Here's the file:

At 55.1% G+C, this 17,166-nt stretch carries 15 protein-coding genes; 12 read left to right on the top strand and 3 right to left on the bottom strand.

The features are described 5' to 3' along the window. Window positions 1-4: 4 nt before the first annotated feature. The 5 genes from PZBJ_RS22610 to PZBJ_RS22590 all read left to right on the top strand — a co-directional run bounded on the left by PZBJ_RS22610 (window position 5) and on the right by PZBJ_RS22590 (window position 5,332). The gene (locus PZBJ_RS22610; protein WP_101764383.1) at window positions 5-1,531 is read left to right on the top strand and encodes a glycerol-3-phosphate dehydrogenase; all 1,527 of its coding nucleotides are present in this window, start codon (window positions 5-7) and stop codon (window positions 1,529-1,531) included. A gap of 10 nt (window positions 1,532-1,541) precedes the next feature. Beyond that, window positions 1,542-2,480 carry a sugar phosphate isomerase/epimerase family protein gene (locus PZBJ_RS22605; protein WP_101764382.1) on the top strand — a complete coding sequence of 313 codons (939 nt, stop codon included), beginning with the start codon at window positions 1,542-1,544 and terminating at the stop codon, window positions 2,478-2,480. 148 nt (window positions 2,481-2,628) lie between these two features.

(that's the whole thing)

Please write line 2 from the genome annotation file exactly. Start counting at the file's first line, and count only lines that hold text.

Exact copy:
The features are described 5' to 3' along the window. Window positions 1-4: 4 nt before the first annotated feature. The 5 genes from PZBJ_RS22610 to PZBJ_RS22590 all read left to right on the top strand — a co-directional run bounded on the left by PZBJ_RS22610 (window position 5) and on the right by PZBJ_RS22590 (window position 5,332). The gene (locus PZBJ_RS22610; protein WP_101764383.1) at window positions 5-1,531 is read left to right on the top strand and encodes a glycerol-3-phosphate dehydrogenase; all 1,527 of its coding nucleotides are present in this window, start codon (window positions 5-7) and stop codon (window positions 1,529-1,531) included. A gap of 10 nt (window positions 1,532-1,541) precedes the next feature. Beyond that, window positions 1,542-2,480 carry a sugar phosphate isomerase/epimerase family protein gene (locus PZBJ_RS22605; protein WP_101764382.1) on the top strand — a complete coding sequence of 313 codons (939 nt, stop codon included), beginning with the start codon at window positions 1,542-1,544 and terminating at the stop codon, window positions 2,478-2,480. 148 nt (window positions 2,481-2,628) lie between these two features.